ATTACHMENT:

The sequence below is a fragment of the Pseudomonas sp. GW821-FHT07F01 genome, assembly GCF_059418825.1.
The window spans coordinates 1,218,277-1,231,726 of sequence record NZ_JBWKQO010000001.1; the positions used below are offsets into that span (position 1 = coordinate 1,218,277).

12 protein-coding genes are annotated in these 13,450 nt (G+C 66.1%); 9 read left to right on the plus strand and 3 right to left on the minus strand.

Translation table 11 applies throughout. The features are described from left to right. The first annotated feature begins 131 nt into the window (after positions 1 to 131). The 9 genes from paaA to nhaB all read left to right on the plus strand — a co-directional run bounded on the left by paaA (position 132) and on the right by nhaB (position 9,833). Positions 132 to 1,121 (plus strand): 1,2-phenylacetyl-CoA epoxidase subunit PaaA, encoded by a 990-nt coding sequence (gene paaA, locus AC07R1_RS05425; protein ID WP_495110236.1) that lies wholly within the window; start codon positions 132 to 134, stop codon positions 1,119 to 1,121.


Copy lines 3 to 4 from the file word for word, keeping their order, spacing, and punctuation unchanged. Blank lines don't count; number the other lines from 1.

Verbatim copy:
12 protein-coding genes are annotated in these 13,450 nt (G+C 66.1%); 9 read left to right on the plus strand and 3 right to left on the minus strand.

Translation table 11 applies throughout. The features are described from left to right. The first annotated feature begins 131 nt into the window (after positions 1 to 131). The 9 genes from paaA to nhaB all read left to right on the plus strand — a co-directional run bounded on the left by paaA (position 132) and on the right by nhaB (position 9,833). Positions 132 to 1,121 (plus strand): 1,2-phenylacetyl-CoA epoxidase subunit PaaA, encoded by a 990-nt coding sequence (gene paaA, locus AC07R1_RS05425; protein ID WP_495110236.1) that lies wholly within the window; start codon positions 132 to 134, stop codon positions 1,119 to 1,121.